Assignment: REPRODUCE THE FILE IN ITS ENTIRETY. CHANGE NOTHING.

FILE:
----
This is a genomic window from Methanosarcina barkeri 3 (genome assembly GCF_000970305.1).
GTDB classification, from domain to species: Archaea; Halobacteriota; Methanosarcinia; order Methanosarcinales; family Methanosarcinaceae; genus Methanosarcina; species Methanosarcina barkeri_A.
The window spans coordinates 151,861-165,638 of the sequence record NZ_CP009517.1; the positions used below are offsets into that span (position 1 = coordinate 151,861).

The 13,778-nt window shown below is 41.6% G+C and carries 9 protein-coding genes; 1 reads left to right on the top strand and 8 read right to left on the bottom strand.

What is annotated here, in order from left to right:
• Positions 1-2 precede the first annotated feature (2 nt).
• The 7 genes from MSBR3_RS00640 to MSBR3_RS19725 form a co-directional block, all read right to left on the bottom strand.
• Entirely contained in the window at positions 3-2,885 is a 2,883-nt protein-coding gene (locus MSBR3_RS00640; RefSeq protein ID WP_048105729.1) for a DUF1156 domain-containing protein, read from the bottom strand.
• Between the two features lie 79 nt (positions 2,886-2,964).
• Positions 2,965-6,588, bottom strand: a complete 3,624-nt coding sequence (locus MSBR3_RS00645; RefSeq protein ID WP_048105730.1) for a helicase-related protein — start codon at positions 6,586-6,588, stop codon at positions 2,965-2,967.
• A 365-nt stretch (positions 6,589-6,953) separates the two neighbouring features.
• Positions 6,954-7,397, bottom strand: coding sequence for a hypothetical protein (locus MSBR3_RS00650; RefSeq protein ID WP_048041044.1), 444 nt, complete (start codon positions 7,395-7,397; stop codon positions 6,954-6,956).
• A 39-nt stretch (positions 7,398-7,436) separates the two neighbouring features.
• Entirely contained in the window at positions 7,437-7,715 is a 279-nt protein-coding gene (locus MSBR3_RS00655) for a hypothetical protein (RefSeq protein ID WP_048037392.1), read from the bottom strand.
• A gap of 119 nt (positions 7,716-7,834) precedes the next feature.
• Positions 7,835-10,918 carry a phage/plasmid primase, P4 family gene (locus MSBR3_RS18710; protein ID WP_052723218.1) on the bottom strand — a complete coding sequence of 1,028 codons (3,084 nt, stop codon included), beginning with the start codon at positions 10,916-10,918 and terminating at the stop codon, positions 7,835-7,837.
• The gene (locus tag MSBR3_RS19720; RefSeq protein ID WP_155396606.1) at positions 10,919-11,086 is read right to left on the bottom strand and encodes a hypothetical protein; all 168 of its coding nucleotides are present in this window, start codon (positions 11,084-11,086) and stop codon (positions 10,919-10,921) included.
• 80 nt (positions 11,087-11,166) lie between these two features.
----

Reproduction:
This is a genomic window from Methanosarcina barkeri 3 (genome assembly GCF_000970305.1).
GTDB classification, from domain to species: Archaea; Halobacteriota; Methanosarcinia; order Methanosarcinales; family Methanosarcinaceae; genus Methanosarcina; species Methanosarcina barkeri_A.
The window spans coordinates 151,861-165,638 of the sequence record NZ_CP009517.1; the positions used below are offsets into that span (position 1 = coordinate 151,861).

The 13,778-nt window shown below is 41.6% G+C and carries 9 protein-coding genes; 1 reads left to right on the top strand and 8 read right to left on the bottom strand.

What is annotated here, in order from left to right:
• Positions 1-2 precede the first annotated feature (2 nt).
• The 7 genes from MSBR3_RS00640 to MSBR3_RS19725 form a co-directional block, all read right to left on the bottom strand.
• Entirely contained in the window at positions 3-2,885 is a 2,883-nt protein-coding gene (locus MSBR3_RS00640; RefSeq protein ID WP_048105729.1) for a DUF1156 domain-containing protein, read from the bottom strand.
• Between the two features lie 79 nt (positions 2,886-2,964).
• Positions 2,965-6,588, bottom strand: a complete 3,624-nt coding sequence (locus MSBR3_RS00645; RefSeq protein ID WP_048105730.1) for a helicase-related protein — start codon at positions 6,586-6,588, stop codon at positions 2,965-2,967.
• A 365-nt stretch (positions 6,589-6,953) separates the two neighbouring features.
• Positions 6,954-7,397, bottom strand: coding sequence for a hypothetical protein (locus MSBR3_RS00650; RefSeq protein ID WP_048041044.1), 444 nt, complete (start codon positions 7,395-7,397; stop codon positions 6,954-6,956).
• A 39-nt stretch (positions 7,398-7,436) separates the two neighbouring features.
• Entirely contained in the window at positions 7,437-7,715 is a 279-nt protein-coding gene (locus MSBR3_RS00655) for a hypothetical protein (RefSeq protein ID WP_048037392.1), read from the bottom strand.
• A gap of 119 nt (positions 7,716-7,834) precedes the next feature.
• Positions 7,835-10,918 carry a phage/plasmid primase, P4 family gene (locus MSBR3_RS18710; protein ID WP_052723218.1) on the bottom strand — a complete coding sequence of 1,028 codons (3,084 nt, stop codon included), beginning with the start codon at positions 10,916-10,918 and terminating at the stop codon, positions 7,835-7,837.
• The gene (locus tag MSBR3_RS19720; RefSeq protein ID WP_155396606.1) at positions 10,919-11,086 is read right to left on the bottom strand and encodes a hypothetical protein; all 168 of its coding nucleotides are present in this window, start codon (positions 11,084-11,086) and stop codon (positions 10,919-10,921) included.
• 80 nt (positions 11,087-11,166) lie between these two features.